In this update of Disney's masterpiece film mixture of animation and music, new interpretations of great works of music are presented. It begins with an abstract battle of light and darkness set to the music of Beethoveen's Fifth Symphony. Then we see the adventures of a humpback whale calf and his pod set to "The Pines of Rome." Next is the humorous story of several lives in 1930's New York City, scored with "Rhapsody in Blue." Following is a musical telling of the fairy tale, "The Steadfast Tin Soldier" set to Dmitri Shostakovich's Piano Concerto No. 2. Then a goofy flamingo causes havoc in his flock with his yo-yo to the tune of the finale of "Carnival of the Animals." This is followed by the classic sequence from the original film, "The Sorcerer's Apprentice" starring Mickey Mouse and followed by "Pomp and Circumstance" starring Donald Duck as a harried assistant to Noah on his Ark. Finally, we see the awesome tale of the life, death, and renewal of a forest in a sequence ...Written by
Kenneth Chisholm <email@example.com>
Even though Disney were discouraged from releasing sequels to 2D Animated Disney Animated Feature films prior to 2006 Theatrically after the failiure of The Rescuers Down Under (1990), this film still had a Theatrical Release undergoing what Walt Disney had in mind with the first film for many years, a legacy of which his nephew Roy Edward Disney wanted to live up to. See more »
When we first see the drumming construction worker in his room, his alarm clock is standing up straight, but when the closeup happens, the clock is face flat on the table. See more »
[introducing "The Sorcerer's Apprentice"]
Ladies and gentlemen, we'd like to take a moment, if we may, to talk about a little something we like to refer to as magic.
Uh, picture this. You're at home, hosting a birthday party for your daughter, and you've just shelled out 50 bucks so some pathetic loser can pull a mangy rabbit out of a flea market hat. At first, you might wonder to yourself, "How did he do that?" But then *you* would probably just dismiss it as some sort of a trick....
[...] See more »
Right after the final credits, you hear Steve Martin's voice, wondering out loud if he's still on camera, then realizes it's the end of the movie. He then asks the audience, 'Can I have a ride home?' See more »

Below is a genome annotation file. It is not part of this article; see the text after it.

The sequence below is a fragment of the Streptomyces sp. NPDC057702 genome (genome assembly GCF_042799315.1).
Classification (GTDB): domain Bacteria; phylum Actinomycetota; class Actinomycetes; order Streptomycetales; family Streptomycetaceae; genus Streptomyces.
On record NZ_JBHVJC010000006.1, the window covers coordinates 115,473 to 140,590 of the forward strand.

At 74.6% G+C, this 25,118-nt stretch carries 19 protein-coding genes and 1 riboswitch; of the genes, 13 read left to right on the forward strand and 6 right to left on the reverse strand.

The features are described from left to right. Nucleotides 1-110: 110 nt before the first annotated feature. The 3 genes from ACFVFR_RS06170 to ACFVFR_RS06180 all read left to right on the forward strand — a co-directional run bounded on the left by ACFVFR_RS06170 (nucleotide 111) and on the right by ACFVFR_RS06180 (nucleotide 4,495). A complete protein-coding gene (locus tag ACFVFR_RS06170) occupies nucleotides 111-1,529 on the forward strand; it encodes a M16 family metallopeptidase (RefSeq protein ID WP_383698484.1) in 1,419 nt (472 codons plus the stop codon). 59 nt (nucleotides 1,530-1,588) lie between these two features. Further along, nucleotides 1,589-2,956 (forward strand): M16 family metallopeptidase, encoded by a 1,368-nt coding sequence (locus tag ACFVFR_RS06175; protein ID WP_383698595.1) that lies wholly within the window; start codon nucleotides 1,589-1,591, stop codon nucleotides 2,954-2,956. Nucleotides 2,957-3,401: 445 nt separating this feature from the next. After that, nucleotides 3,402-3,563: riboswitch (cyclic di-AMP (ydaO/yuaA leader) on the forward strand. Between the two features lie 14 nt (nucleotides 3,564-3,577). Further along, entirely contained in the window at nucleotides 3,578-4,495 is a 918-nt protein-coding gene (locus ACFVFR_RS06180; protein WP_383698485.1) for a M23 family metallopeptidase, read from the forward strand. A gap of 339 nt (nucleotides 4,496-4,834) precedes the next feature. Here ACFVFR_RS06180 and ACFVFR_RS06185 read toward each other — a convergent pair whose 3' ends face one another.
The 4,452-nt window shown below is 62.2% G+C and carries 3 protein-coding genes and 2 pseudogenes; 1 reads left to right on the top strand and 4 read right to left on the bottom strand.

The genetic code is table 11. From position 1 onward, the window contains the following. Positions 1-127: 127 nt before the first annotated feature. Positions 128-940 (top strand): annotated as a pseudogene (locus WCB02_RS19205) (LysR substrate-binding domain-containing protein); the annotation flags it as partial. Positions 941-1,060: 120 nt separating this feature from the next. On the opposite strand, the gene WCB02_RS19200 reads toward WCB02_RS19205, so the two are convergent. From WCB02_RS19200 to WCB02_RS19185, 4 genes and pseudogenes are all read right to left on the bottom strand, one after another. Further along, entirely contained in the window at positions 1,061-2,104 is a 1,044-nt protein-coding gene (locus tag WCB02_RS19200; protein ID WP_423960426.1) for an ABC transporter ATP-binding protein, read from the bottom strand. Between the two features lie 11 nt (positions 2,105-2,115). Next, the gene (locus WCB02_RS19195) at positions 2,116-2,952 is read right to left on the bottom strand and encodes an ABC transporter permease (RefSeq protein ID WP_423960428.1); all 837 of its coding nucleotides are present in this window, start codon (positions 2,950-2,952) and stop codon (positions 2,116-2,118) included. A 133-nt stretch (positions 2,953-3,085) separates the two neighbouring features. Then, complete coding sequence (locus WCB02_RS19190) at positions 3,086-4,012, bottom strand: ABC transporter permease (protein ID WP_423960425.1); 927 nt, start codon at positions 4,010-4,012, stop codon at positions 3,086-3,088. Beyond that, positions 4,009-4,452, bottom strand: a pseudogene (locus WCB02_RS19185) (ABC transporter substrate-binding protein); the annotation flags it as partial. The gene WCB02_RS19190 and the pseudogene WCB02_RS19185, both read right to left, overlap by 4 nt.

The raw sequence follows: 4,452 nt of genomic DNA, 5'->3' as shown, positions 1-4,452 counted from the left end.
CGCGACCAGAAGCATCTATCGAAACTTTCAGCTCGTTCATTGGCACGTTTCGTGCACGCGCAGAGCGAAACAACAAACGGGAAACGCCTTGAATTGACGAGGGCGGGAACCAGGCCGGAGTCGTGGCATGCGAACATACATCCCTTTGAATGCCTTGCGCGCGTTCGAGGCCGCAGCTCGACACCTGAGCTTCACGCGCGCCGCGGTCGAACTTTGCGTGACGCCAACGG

I watched this one way more than the original as a kid. I never owned it, but my family must have rented it a dozen times. I kind of know the shorts like the back of my hand, so its hard to remain objective - not that I have too much nostalgia, but it just isn't as good after the twentieth viewing. :P
Whenever Fantasia 2000 exceeds or disappoints compared to the original depends on your tastes, and the mood you're in when you watch them. While they share the same structure, they're quite different movies. The first was uniform in art style, with mostly abstract tales. The shorts in 2000 vary greatly in style, and most do have a concrete narrative. Animation has also changed drastically through the decades, so 2000 feels distinctly modern.
I'd say Fantasia is the more beautiful, timeless of the two. But better? Well...I also like Fantasia 2000's energy, its variety, its attempts to portray character and plot without words as well as atmosphere. I'd love to call Fantasia my favorite animated film of all time...but its a slow, long sit. 2000 is more immediately entertaining, and is significantly shorter to boot.
Two notable flaws - A. The comedians between segments weren't that funny. B. They latched on "Sorcerer's Apprentice" for nostalgia's sake. They're not enough to effect the rating, though.
I don't know which is better. I think they're about equal. 2000 is a fine follow-up. Perfect? No. But its an enjoyable collection of animation. After rewatching it recently, I was still pleased. Even if you think it doesn't have a chance to capture the majesty of the first, its quality and originality make it an important movie for animation buffs to see at least once.
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